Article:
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OK folks, let's get serious about money.

Posted: Fri Apr 03, 2009 11:56 am
by Theo
So, the big question is, what is the most you could commit to paying in monthly dues for access to a workshop space, today and continuing for a year? I'm still under-employed, myself (though things are looking up, longer term) so I'm not taking this question lightly.

Please check out the poll! We need to get some idea of what we really have to work with.

(We'll be asking the Studio Bricolage folks about this, as well.)

Re: OK folks, let's get serious about money.

Posted: Fri Apr 03, 2009 12:12 pm
by metis
hey folks, this is KEY to us figuring out if we can get a space soon and if/how we partner up. if we have 100 folks say they're in at 20$ we can figure that 2k a month of earned income is doable, but if we get only 10 at 60, we're looking at someone's basement or garage.

keep in mind that if you vote for 80$ you'd of course be saying lesser amounts are ok too, but if most folks are aiming higher, we'll want to set our price point up more. 100 at 20 is not as nice as 80 at 40, but we can't begin to ponder setting dues in the bylaws until we've got a notion of what works for folks, and we know that most folks can't make the meetings.

Re: OK folks, let's get serious about money.

Posted: Fri Apr 03, 2009 12:27 pm
by idris_arslanian
I would be willing to pay up to 80 per month, provided that we were able to set up some sort of automatic deduction. I hate writing checks. Another option I would consider is paying for the entire first year up front, but I would only be able to go up to 60 for that (so, $720/yr).

Re: OK folks, let's get serious about money.

Posted: Fri Apr 03, 2009 12:53 pm
by metis
personally i'm thinking something along these lines for basic fees/dues: (price points are relative so you can get an idea of relations between them)

20~40$ "shop class" required for everyone. orientation, what tools you can use at basic, rudimentary tool safety, acceptable use, maybe 2-4 hours plus a handbook.

~20$ 72 hour access. for folks who want to do a project or two a few times a year but can't/don't want/need/afford anytime access.

30~60$ a month of 24? hr access get 10$ off first few months to recoup your class fee. retake shop class if you lapse for more than 2 consecutive months.

300~600 a year of 24? hr access payable in 3? 4? monthly installments, includes basic shop class and two advanced shop class.

anyone who's membership lapses for.... more than 3 months? must retake the basic shop class (updates/changes in tools/ safety things, etc)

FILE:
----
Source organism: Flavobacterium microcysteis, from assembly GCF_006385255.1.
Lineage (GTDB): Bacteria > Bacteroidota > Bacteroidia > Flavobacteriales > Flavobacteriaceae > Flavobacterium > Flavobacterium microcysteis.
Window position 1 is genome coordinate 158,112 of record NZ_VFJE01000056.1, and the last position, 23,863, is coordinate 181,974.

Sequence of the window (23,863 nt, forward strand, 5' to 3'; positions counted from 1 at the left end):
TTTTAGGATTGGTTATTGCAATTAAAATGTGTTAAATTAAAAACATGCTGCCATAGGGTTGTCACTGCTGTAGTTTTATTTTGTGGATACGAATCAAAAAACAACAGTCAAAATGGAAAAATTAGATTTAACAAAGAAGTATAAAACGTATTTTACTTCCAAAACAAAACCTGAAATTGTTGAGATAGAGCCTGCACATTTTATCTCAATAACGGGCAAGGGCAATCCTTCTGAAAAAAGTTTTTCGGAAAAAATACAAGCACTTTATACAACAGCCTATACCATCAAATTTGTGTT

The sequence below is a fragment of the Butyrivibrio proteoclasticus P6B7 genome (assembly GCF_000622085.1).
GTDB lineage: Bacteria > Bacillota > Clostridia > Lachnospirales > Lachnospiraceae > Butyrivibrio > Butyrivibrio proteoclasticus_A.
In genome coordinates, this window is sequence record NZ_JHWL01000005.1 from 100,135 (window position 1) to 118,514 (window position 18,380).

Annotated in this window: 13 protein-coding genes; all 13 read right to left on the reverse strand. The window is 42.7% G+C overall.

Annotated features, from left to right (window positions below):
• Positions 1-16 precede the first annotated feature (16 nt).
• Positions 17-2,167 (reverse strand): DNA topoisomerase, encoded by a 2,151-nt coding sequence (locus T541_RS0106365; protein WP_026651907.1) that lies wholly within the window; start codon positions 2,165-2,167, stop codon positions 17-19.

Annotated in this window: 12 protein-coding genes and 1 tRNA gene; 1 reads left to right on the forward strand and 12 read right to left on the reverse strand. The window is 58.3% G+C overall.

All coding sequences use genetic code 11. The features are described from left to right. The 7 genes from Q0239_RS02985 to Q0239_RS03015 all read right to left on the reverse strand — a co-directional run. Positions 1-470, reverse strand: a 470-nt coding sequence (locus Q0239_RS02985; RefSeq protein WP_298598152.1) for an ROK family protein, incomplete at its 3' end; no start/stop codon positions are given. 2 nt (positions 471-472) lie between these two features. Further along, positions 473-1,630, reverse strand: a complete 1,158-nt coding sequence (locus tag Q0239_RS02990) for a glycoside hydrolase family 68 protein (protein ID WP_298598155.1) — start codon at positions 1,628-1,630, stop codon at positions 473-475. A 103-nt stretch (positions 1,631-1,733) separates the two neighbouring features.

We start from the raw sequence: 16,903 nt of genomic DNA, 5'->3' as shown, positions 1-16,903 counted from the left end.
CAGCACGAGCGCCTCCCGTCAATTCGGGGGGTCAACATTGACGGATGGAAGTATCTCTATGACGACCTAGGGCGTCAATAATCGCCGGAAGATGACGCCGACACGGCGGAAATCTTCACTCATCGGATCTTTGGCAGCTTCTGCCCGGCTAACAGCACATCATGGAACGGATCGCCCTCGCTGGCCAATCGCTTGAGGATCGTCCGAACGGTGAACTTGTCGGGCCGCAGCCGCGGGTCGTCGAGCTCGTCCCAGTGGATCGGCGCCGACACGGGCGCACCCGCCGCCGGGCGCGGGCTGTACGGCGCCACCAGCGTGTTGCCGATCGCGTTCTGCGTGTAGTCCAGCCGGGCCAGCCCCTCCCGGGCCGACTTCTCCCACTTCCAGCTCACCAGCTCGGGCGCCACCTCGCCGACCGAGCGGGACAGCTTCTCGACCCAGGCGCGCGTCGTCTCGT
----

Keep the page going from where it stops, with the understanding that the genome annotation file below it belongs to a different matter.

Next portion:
advanced shop classes would be things like safe use of the big wood shop tools, or training to program a CNC rig, things that you could do serious harm to the facility or yourself if you don't have a notion what you're doing. nominal fees in the 20~40 range.

Re: OK folks, let's get serious about money.

Posted: Fri Apr 03, 2009 12:56 pm
by idris_arslanian
Serious Harm... I think that's what we should name the shop.

Re: OK folks, let's get serious about money.

Posted: Fri Apr 03, 2009 1:08 pm
by metis
maybe that's the armour making class.... or the fire organ...

Re: OK folks, let's get serious about money.

Posted: Fri Apr 03, 2009 1:20 pm
by paulsobczak
I said 80, sounds good, but I think we could also have the "starving maker" category or a starting category as well.

p.s. anyone can make polls now!

Re: OK folks, let's get serious about money.

Posted: Fri Apr 03, 2009 1:34 pm
by Theo
My own vote assumes that I'd be doing a lot of work for the shop & group, teaching, materials donations, etc. I can't really do much in plain old cash right now.

Re: OK folks, let's get serious about money.

Posted: Sat Apr 04, 2009 8:51 am
by metis
bump. come on folks, only 10 of us are actually able to kick in 20$ a month or more? this isn't a commitment, but a measure of interest.

Re: OK folks, let's get serious about money.

Posted: Sat Apr 04, 2009 9:32 am
by wammie
Theo, thanks for this post.

My vote of $60/mo is to represent what sounds like a good, general level for most. I can meet this at startup, even though I may be unemployed or underemployed after April. If the shop really takes off and becomes a valuable part of my life, I can and will commit more.

I also like the idea of membership savings based on pre-pay of a year or two years.